First try with Yashica D YUCK!

Discussion in 'Medium Format Cameras and Accessories' started by Mike Kennedy, Aug 3, 2006.

  1. Mike Kennedy

    Mike Kennedy Member

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    I just viewed my negs. and they all seemed out of focus.
    My development was fine but the results were horrid. Could the taking or focusing lenses be out of kilter? The camera had received quite a wack from it's previous owner. Enough to knock off the name plate but no denting.
    Is there a way to test the lenses for correct focusing without ripping into the body itself? A cure if they need recalibrating?

    Thanks in advance,
    Mike
     
  2. eumenius

    eumenius Member

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    Well, first you have to check if the viewing lens focuses on the infinity well. Turn the focusing handle to infinity, and check it on the screen with loupe. If everything's okay, check the taking lens - open the aperture to maximum, set shutter to B, use a release cord with fixator to keep the shutter open. Tape a piece of 3M Magic Tape (or other fine-grained Scotch tape) across the film window - you should tape it to the planes where the film goes, of course. Check the focus on the infinity with a good loupe. If the image is blurred, the lenses went out of sync somehow, and they have to be adjusted. BTW, maybe a lens element has unscrewed from the shutter - check it also? In a very worst case, the lens panel can be bent from impact, and it would require a serious CLA to ensure the parallelity of film/lens planes :sad:

    Cheers, and good luck - Zhenya
     
  3. eumenius

    eumenius Member

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    Oh, forgot to say one thing - the whole issue can be related to a misplaced mirror in upper camera's compartment! If it's loose or lost its position, the system would go out of sync. That's usually indicated by off-infinity of viewing lens, and it's easy to cure - I think you would need in any case a good cleanup of focusing screen and mirror, right? There's four screws around the folding hood, so it's easy to get there without risk of damaging the camera. Check the infinity setting of upper lens, and if it's off, check the mirror - it could be displaced in an impact, the Yashicas don't have a strong mirror locks inside :sad: Also a focusing screen can be displaced - it's kept in place with two flimsy springs, no screws at all.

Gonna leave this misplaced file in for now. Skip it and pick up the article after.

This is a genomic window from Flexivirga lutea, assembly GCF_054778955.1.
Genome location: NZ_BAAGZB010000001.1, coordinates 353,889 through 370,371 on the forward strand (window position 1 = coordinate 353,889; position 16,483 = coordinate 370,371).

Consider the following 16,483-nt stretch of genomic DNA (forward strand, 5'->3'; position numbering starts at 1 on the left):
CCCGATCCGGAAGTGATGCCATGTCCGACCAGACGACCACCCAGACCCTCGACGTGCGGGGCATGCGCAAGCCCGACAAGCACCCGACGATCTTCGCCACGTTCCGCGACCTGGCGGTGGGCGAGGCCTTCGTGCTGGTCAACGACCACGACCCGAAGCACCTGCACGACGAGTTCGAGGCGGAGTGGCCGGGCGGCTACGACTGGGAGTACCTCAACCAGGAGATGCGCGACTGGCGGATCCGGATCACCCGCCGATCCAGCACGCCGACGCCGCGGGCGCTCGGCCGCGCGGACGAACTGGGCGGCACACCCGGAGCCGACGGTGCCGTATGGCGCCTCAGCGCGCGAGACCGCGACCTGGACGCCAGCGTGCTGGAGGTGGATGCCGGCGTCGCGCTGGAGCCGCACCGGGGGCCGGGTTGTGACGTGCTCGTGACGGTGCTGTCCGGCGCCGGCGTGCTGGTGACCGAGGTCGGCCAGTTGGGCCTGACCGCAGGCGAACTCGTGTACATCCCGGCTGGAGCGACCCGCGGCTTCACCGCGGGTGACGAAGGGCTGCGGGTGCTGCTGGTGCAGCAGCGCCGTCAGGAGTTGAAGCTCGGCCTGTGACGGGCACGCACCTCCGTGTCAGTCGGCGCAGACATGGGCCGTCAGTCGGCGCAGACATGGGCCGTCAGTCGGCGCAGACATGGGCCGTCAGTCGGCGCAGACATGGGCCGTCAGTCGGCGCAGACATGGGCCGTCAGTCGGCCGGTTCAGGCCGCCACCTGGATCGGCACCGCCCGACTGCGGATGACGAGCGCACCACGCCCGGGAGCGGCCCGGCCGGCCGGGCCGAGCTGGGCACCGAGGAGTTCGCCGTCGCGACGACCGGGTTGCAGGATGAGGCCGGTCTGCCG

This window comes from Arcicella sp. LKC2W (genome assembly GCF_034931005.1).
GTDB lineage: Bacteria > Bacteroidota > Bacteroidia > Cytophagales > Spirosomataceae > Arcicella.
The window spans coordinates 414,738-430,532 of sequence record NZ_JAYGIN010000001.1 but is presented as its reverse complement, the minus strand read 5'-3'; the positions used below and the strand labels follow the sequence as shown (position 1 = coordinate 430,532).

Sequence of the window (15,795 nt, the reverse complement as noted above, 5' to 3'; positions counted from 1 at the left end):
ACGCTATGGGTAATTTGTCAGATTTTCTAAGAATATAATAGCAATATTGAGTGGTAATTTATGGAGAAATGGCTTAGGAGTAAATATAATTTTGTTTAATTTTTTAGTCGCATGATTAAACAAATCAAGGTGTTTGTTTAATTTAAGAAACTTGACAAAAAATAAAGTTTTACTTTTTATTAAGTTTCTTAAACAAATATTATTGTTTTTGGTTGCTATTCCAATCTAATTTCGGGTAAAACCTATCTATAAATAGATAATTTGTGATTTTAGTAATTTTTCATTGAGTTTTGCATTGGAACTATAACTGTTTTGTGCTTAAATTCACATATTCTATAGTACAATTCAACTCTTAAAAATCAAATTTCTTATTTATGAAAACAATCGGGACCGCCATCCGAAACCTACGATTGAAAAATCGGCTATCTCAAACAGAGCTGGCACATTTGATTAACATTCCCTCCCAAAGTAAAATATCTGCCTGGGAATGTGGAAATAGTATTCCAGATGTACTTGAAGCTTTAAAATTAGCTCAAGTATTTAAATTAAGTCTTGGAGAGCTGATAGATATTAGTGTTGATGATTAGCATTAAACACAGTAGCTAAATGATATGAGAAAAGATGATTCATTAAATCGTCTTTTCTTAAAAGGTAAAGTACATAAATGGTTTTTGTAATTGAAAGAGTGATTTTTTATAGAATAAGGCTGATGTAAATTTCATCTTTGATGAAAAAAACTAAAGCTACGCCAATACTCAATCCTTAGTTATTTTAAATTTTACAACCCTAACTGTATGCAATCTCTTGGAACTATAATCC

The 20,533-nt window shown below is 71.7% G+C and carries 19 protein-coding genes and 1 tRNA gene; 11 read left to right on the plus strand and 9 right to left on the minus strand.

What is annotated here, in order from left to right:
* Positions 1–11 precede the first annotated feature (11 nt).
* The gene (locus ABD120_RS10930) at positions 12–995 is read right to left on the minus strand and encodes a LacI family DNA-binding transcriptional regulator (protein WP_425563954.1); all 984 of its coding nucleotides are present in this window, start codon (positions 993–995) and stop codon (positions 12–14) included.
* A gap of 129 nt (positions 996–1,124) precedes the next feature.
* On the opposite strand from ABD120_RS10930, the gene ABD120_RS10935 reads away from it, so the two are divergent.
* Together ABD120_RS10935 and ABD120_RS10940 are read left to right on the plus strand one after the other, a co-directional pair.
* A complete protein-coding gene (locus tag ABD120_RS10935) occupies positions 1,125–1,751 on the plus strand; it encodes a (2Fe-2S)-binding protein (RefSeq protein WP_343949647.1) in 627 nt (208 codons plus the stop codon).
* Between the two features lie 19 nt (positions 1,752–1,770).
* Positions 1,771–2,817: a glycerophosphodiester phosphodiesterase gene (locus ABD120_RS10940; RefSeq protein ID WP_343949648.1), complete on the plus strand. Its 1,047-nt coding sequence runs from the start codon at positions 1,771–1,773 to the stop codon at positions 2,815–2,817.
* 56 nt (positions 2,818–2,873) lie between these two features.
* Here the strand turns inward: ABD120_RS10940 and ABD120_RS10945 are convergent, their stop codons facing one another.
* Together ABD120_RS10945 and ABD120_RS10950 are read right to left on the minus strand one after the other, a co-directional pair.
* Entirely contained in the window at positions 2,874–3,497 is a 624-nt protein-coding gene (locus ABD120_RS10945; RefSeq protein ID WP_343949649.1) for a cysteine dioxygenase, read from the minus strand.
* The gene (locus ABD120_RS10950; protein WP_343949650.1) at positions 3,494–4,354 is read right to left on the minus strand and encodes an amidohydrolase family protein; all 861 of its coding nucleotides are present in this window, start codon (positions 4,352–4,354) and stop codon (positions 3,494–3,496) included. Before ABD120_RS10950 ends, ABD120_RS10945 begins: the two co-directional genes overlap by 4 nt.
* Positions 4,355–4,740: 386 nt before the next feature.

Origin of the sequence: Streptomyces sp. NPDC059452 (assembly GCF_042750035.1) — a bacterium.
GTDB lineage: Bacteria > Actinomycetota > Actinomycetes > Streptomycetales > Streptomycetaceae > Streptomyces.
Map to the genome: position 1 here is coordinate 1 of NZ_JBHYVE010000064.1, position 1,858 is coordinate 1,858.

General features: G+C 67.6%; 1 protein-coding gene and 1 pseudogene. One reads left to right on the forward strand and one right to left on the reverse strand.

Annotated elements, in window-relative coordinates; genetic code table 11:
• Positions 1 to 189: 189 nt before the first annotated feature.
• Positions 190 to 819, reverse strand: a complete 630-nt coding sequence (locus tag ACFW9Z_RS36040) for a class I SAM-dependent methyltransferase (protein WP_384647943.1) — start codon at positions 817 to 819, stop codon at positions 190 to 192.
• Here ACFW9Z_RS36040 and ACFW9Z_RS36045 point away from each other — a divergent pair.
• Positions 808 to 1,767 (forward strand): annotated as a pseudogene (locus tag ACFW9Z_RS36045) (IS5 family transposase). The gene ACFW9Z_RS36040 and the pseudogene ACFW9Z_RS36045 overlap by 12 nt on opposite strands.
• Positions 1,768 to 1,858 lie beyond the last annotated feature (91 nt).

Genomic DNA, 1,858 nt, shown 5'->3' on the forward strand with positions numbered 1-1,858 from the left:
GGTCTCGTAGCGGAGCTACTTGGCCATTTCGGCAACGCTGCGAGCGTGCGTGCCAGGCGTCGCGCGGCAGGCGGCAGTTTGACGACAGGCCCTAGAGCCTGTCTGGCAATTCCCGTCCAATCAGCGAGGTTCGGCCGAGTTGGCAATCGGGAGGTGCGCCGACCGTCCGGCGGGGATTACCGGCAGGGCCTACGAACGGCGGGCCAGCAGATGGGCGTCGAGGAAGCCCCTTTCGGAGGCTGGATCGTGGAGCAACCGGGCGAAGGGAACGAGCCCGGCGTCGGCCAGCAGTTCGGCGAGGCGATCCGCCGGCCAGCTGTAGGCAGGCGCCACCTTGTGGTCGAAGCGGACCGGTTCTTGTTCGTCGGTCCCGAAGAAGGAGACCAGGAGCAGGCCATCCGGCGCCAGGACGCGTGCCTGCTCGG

Hope it would help,
    Zhenya
     
  4. Mike Kennedy

    Mike Kennedy Member

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    Thank you Zhenya.
    Good advice from a fellow photographer.

    Mike
     
  5. Greg_E

    Greg_E Member

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    I recently had to fix a Rollei with a bent focus mechanism. The camera had clearly been butcher by a camera shop's so called repair service (or at least some other hamfisted moron).

    At the cost of a Yashicamat or other TLR, I'm not sure it is worth sending out for complex repairs. However it might be a good camera for you to learn how to repair it.
     
  6. mgb74

    mgb74 Subscriber

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    Zhenya is correct.

    I had (many years ago) a Yashica D. Everything out of focus except when I used distance scale instead of ground glass.

    The mirror is held in place by a springy sheet metal bracket. It can slip out and down, effecting the apparent focus.
     
  7. Mike Kennedy

    Mike Kennedy Member

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    The mirror had slipped out of it's metal bracket but even when replaced the dang thing is out of focus when set to infinity.
    Just wondering if I could use my Blick (clip on Russian rangefinder) to calculate the distance and set the lens accordingly?

    Mike
     
  8. Konical

    Konical Subscriber

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    Good Morning, Mike,

    Of course, but if you think the mirror placement is the problem, it would make more sense to work on getting it set correctly. As Zhenya has noted above, it not difficult to determine if the taking lens is focusing properly. If your camera is achieving infinity focus when the scale so indicates, your problem is either incorrect alignment of viewing and taking lenses, or mirror displacement. I'd be hoping for a mirror problem, because that would probably be a lot easier to deal with.